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HMRC internal manual

Business Income Manual

HM Revenue & Customs
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Specific deductions: repairs and renewals: what is a repair: changing technology

In the same way as the use of more modern materials does not necessarily mean work is an improvement (see BIM46920), the use of new technology as part of a repair does not necessarily mean the repair becomes an improvement.

In such circumstances, the position is that:

  • the work is a repair and not an improvement if after the work is carried out, the asset can just do the same job as before;
  • the work is an improvement and disallowable as capital if, as a result of the work, more can be done with the asset, or the asset can be used to do something that it could not do before.

When the work is done can be important in deciding whether changes in technology have led to an improvement. As technology changes over time, something that would be accepted as an improvement in year one may by year five be simply a repair. This is because that technology is no longer seen as an improvement and is simply what is used for the job; it has become the industry standard for that type of work. Using that technology does not change the character of the building.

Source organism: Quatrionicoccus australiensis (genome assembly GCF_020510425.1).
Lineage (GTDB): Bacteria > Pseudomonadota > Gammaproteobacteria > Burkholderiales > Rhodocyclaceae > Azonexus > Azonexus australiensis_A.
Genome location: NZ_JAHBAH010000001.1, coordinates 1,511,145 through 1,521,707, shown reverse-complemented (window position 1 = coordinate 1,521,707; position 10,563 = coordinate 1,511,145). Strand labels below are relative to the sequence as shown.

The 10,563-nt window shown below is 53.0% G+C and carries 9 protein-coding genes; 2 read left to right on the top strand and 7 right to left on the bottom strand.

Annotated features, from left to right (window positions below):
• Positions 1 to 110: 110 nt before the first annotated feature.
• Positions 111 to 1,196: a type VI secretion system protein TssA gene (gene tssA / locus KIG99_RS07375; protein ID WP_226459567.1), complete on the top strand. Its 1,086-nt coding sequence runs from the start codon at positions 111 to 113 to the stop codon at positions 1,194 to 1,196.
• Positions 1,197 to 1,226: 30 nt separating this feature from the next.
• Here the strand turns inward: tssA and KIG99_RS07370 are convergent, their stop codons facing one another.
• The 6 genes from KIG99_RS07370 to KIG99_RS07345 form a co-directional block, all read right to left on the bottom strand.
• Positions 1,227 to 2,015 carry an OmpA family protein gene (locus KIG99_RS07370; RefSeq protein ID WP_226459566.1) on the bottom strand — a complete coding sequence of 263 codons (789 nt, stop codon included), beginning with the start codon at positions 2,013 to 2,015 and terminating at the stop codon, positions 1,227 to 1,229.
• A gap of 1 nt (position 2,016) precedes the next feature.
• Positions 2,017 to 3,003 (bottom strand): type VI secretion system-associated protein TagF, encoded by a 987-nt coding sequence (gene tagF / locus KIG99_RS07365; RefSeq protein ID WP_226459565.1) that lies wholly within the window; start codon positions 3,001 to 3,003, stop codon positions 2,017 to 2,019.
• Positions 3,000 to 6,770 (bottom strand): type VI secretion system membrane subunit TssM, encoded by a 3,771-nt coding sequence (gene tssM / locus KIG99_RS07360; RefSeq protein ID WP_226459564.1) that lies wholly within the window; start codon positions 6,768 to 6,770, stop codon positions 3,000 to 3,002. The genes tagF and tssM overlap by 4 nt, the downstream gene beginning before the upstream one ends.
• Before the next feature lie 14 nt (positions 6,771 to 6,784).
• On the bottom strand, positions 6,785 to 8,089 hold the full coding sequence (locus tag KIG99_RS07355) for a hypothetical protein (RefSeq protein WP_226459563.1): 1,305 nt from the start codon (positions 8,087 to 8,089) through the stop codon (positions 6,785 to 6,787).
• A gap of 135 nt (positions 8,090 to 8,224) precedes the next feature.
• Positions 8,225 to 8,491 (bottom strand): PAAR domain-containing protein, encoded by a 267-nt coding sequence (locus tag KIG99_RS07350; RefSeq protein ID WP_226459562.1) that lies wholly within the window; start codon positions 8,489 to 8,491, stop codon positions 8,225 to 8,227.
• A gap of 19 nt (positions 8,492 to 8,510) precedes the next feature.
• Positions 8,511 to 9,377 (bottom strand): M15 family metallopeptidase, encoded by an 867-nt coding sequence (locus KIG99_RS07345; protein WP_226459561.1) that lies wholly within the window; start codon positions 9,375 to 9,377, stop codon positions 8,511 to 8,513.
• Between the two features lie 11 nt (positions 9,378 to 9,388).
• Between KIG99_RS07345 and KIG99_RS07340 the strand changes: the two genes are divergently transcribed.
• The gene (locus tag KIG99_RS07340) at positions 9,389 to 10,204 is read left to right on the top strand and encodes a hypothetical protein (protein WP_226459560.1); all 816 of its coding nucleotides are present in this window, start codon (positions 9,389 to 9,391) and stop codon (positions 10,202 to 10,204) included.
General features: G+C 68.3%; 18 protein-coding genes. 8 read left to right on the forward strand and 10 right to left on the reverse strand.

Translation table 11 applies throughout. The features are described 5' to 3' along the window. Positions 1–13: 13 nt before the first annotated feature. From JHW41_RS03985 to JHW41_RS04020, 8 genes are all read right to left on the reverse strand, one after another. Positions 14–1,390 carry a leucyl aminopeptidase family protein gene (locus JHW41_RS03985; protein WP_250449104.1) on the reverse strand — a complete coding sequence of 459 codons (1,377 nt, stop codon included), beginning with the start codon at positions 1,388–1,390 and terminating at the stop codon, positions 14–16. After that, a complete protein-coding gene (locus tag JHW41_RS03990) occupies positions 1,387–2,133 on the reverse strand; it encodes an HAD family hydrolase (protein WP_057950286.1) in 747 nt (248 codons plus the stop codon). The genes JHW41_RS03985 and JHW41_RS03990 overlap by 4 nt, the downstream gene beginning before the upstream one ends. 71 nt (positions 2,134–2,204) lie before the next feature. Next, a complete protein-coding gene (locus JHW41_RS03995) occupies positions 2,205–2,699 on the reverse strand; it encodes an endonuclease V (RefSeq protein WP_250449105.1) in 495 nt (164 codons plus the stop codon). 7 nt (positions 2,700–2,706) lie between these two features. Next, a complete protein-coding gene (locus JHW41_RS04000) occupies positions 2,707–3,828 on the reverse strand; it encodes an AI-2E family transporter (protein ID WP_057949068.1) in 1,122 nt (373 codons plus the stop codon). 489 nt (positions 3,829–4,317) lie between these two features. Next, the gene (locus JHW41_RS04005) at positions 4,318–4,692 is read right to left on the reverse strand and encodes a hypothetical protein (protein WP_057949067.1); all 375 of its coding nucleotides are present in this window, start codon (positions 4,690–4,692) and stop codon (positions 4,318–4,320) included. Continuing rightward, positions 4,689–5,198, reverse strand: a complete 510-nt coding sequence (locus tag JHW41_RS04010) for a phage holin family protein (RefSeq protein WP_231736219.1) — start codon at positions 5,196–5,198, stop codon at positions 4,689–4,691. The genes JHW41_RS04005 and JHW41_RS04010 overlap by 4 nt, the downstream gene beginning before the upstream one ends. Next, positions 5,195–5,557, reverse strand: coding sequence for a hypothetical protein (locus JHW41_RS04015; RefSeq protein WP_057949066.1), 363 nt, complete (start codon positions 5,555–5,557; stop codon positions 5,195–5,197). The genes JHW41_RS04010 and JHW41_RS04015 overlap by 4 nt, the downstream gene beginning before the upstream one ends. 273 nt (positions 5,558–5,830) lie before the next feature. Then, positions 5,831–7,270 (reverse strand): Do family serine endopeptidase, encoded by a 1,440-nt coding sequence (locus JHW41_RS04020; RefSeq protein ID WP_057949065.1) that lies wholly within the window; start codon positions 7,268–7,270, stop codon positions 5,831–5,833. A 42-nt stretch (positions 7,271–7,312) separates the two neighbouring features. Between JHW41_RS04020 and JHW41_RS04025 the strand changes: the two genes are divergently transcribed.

One example of this is double glazing. At one time, replacing single glazed windows with double glazing was an improvement. Over time, double glazing became the industry norm. This meant that replacing single glazing with double glazing ceased to be an improvement, and capital expenditure, and became allowable expenditure for tax purposes as it was simply replacing like with currently available like.

For more detailed guidance on this point, see BIM35455.

In borderline cases it is worth considering whether the character of the asset has changed; see BIM46950.

Example 1

Tony has the water sterilisation system in his factory replaced. He cannot replace it with an identical system as it was designed using imperial measures. He uses piping and storage tanks of the closest available metric size. This results in a slightly increased capacity.

In this case it is not an improvement. The trivial increase in performance or capacity arises solely from the replacement of old materials with newer but broadly equivalent materials.

Example 2

George runs the family business from premises built in the 1960s. The electrical system dates from when the premises were built and George decides to have them replaced. He installs a system of greater capacity to cope with additional electrical equipment that he is installing.

George has not simply replaced his outmoded system with a modern system. This is an improvement and is capital expenditure.

An electrical system of a building is an integral feature for capital allowances purposes. As a result George may be able to claim capital allowances at the lower rate, see CA22310 onwards.